In case you missed our Got Genius? Google Hangout last week about the joys, hazards and epiphanies of Genius Hour, I’ve put together a little recap. Before I dive in, however, I want to make sure you’re all familiar with Genius Hour. It is a movement that gives kids time in school to unleash their creativity, explore their passions, and drive their own learning.

How it works is for a set period of time each week, students are free to explore their own interests, and teachers help by, more or less, getting out of the way. What caught our attention about Genius Hour was how it values a child’s natural creative talents and encourages curiosity, invention, taking chances and free thought. It’s a chance for imagination to run wild, and for children to explore the realm of possibility.

The Got Genius? Google Hangout featured six inspiring teachers who have successfully implemented Genius Hour in their classrooms. They are:

Joy Kirr:@joykirr – 7th grade  – Arlington Hts, IL
Gallit Zvi:@gallit_z– 6th & 7th Grade – Surrey, BC
Paul Solarz:@paulsolarz– 5th Grade – Arlington Hts, IL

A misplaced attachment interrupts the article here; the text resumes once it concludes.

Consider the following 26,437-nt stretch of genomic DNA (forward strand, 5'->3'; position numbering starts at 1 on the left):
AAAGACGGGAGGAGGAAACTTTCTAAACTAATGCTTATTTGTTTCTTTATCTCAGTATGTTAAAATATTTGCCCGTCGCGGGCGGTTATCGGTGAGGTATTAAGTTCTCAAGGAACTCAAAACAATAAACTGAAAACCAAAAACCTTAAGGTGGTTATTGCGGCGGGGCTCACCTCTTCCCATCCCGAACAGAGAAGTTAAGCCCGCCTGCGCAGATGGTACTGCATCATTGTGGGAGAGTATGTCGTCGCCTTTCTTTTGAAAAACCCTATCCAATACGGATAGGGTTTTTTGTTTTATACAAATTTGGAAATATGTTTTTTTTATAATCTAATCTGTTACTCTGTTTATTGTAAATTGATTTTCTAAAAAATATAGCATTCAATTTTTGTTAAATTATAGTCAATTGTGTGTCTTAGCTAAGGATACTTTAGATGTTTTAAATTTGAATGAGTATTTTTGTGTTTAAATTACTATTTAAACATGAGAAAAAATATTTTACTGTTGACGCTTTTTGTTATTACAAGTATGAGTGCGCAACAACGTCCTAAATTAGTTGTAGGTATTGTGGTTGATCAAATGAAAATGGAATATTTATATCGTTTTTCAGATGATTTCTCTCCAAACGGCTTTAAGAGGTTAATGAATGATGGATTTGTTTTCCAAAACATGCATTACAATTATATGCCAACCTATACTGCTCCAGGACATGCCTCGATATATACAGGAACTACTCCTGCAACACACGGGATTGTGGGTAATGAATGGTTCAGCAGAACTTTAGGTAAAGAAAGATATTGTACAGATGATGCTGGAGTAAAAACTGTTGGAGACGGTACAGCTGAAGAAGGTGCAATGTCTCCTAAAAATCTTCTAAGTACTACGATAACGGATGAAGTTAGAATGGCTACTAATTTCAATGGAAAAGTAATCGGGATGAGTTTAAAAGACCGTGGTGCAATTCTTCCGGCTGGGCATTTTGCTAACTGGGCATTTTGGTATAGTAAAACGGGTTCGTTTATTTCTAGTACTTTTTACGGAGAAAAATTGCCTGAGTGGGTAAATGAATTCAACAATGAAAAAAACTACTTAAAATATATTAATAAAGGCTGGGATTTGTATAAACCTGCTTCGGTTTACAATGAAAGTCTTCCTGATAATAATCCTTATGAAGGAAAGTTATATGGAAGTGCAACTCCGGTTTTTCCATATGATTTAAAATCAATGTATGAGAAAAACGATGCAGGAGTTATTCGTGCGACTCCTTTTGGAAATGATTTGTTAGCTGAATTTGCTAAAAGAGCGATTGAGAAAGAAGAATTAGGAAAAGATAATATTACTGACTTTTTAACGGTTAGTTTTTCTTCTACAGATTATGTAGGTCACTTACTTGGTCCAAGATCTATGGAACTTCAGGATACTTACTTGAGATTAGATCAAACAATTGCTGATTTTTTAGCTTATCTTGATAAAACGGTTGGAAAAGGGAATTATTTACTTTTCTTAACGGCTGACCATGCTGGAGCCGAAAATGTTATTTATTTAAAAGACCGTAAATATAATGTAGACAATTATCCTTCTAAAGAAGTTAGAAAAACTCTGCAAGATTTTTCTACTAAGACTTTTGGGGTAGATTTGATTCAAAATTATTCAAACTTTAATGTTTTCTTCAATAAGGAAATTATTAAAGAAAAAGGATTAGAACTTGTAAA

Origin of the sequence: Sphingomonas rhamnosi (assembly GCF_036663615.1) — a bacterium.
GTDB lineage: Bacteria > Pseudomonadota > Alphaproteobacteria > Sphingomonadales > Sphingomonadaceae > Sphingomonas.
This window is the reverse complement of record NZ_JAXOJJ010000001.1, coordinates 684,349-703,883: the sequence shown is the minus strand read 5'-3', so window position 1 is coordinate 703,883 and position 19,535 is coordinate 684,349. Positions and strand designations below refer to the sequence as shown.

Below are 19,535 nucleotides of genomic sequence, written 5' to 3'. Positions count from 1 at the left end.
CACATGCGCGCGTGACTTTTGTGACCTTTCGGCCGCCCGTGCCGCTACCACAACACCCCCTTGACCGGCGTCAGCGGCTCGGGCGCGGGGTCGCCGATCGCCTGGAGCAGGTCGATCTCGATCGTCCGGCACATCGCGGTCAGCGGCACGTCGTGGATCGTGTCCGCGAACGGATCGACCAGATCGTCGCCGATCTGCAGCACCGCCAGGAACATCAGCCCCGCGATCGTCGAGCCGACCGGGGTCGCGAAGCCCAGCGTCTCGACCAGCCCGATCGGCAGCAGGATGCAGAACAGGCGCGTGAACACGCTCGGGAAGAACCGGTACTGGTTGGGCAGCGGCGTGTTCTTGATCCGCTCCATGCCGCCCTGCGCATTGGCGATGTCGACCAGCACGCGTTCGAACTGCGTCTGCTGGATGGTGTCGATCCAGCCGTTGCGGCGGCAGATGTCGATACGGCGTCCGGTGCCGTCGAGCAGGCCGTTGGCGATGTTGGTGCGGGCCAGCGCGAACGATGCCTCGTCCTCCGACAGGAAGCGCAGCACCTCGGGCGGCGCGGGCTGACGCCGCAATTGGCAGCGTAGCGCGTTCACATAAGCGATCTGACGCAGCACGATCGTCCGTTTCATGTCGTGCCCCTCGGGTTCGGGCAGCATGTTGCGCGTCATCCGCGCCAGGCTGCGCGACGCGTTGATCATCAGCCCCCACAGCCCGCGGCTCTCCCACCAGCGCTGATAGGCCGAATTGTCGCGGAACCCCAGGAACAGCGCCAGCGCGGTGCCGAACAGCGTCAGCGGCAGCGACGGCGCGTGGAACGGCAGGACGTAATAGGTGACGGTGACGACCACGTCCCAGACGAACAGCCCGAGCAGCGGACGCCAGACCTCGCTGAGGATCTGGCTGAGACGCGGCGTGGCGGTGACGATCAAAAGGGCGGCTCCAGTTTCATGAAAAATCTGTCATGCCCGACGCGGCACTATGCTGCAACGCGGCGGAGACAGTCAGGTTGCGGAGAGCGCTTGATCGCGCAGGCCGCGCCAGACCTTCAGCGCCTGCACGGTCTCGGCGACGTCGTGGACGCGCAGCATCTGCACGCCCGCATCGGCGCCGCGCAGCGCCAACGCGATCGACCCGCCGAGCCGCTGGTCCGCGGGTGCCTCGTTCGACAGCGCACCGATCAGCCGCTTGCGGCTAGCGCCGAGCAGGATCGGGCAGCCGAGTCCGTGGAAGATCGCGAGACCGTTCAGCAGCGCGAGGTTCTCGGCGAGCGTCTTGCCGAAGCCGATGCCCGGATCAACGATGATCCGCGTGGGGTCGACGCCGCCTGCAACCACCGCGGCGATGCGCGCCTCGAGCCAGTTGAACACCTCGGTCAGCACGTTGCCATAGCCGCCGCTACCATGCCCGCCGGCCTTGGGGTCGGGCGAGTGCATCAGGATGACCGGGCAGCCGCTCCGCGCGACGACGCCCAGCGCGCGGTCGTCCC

Robyn Thiessen:@robynthiessen– 4th & 5th Grade – Surrey, BC
Hugh McDonald:@hughtheteacher – 6th & 7th Grade – Surrey, BC
Louise Morgan:@MrsMorgansClass – 2nd Grade – Fort Worth, TX

During the chat, the teachers offered tips and ideas for their fellow educators, knowledge about what works and what doesn’t, and stories about how the movement has made a major impact on the kids in their classrooms.

Here’s the full chat:

Hangout Highlights (with timecodes):

Q: How did the teachers make the transition into using Genius Hour in their classrooms?

5:36 Gallit: Genius Hour came at the perfect time because we were thinking, what does teaching look like and how do I go about a more student-centered classroom?

7:01 Hugh: When we had the first day I remember pointing out to Gallit that I was able to just leave and have everybody come look and see that all my students, who had been a challenging group, were basically focused on their own questions, their own passions and their own wonders. It was pretty amazing.